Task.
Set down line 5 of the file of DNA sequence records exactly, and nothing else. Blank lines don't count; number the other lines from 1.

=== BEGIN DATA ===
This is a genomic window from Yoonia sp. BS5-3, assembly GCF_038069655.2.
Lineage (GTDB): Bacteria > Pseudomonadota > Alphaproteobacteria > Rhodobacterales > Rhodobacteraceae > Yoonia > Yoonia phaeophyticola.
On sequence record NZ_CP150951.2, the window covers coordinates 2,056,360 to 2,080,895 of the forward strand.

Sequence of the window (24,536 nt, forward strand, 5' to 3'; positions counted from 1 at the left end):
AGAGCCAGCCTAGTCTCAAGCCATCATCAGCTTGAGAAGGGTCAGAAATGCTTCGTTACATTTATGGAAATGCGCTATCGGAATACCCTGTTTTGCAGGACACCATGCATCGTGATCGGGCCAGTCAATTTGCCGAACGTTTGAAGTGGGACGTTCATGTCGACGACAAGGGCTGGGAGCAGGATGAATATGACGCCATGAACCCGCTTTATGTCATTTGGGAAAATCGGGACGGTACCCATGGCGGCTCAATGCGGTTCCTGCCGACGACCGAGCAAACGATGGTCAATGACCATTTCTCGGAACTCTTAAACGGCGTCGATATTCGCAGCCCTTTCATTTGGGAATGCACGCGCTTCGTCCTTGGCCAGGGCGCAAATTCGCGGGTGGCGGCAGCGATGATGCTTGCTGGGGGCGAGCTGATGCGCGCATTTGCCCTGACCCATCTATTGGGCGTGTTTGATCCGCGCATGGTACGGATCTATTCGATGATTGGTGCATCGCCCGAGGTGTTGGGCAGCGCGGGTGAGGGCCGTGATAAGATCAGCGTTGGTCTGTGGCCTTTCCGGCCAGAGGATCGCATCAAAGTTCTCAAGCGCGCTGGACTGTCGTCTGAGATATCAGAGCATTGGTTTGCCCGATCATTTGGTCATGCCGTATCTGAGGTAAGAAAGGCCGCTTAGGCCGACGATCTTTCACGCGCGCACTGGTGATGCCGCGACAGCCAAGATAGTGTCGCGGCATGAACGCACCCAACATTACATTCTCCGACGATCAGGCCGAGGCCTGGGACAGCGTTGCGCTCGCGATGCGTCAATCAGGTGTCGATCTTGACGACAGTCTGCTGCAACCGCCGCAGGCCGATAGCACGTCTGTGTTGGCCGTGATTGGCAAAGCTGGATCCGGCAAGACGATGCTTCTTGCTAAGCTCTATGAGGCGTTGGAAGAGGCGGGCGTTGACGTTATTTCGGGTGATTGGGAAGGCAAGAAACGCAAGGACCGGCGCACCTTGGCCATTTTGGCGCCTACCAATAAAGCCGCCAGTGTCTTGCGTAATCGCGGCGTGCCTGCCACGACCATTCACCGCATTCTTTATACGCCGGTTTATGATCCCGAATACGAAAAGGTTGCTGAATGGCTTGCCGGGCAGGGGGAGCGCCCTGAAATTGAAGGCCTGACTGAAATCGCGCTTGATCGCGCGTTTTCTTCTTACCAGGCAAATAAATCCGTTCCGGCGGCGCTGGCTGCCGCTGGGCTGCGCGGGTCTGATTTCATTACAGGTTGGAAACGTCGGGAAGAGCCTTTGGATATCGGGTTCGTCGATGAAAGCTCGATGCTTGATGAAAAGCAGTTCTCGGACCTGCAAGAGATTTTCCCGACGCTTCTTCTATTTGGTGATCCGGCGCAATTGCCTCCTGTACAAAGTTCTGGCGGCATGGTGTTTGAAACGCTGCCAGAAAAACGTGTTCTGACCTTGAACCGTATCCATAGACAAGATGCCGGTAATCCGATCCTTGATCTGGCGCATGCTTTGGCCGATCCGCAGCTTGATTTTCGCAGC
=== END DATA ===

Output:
AGAGCCAGCCTAGTCTCAAGCCATCATCAGCTTGAGAAGGGTCAGAAATGCTTCGTTACATTTATGGAAATGCGCTATCGGAATACCCTGTTTTGCAGGACACCATGCATCGTGATCGGGCCAGTCAATTTGCCGAACGTTTGAAGTGGGACGTTCATGTCGACGACAAGGGCTGGGAGCAGGATGAATATGACGCCATGAACCCGCTTTATGTCATTTGGGAAAATCGGGACGGTACCCATGGCGGCTCAATGCGGTTCCTGCCGACGACCGAGCAAACGATGGTCAATGACCATTTCTCGGAACTCTTAAACGGCGTCGATATTCGCAGCCCTTTCATTTGGGAATGCACGCGCTTCGTCCTTGGCCAGGGCGCAAATTCGCGGGTGGCGGCAGCGATGATGCTTGCTGGGGGCGAGCTGATGCGCGCATTTGCCCTGACCCATCTATTGGGCGTGTTTGATCCGCGCATGGTACGGATCTATTCGATGATTGGTGCATCGCCCGAGGTGTTGGGCAGCGCGGGTGAGGGCCGTGATAAGATCAGCGTTGGTCTGTGGCCTTTCCGGCCAGAGGATCGCATCAAAGTTCTCAAGCGCGCTGGACTGTCGTCTGAGATATCAGAGCATTGGTTTGCCCGATCATTTGGTCATGCCGTATCTGAGGTAAGAAAGGCCGCTTAGGCCGACGATCTTTCACGCGCGCACTGGTGATGCCGCGACAGCCAAGATAGTGTCGCGGCATGAACGCACCCAACATTACATTCTCCGACGATCAGGCCGAGGCCTGGGACAGCGTTGCGCTCGCGATGCGTCAATCAGGTGTCGATCTTGACGACAGTCTGCTGCAACCGCCGCAGGCCGATAGCACGTCTGTGTTGGCCGTGATTGGCAAAGCTGGATCCGGCAAGACGATGCTTCTTGCTAAGCTCTATGAGGCGTTGGAAGAGGCGGGCGTTGACGTTATTTCGGGTGATTGGGAAGGCAAGAAACGCAAGGACCGGCGCACCTTGGCCATTTTGGCGCCTACCAATAAAGCCGCCAGTGTCTTGCGTAATCGCGGCGTGCCTGCCACGACCATTCACCGCATTCTTTATACGCCGGTTTATGATCCCGAATACGAAAAGGTTGCTGAATGGCTTGCCGGGCAGGGGGAGCGCCCTGAAATTGAAGGCCTGACTGAAATCGCGCTTGATCGCGCGTTTTCTTCTTACCAGGCAAATAAATCCGTTCCGGCGGCGCTGGCTGCCGCTGGGCTGCGCGGGTCTGATTTCATTACAGGTTGGAAACGTCGGGAAGAGCCTTTGGATATCGGGTTCGTCGATGAAAGCTCGATGCTTGATGAAAAGCAGTTCTCGGACCTGCAAGAGATTTTCCCGACGCTTCTTCTATTTGGTGATCCGGCGCAATTGCCTCCTGTACAAAGTTCTGGCGGCATGGTGTTTGAAACGCTGCCAGAAAAACGTGTTCTGACCTTGAACCGTATCCATAGACAAGATGCCGGTAATCCGATCCTTGATCTGGCGCATGCTTTGGCCGATCCGCAGCTTGATTTTCGCAGC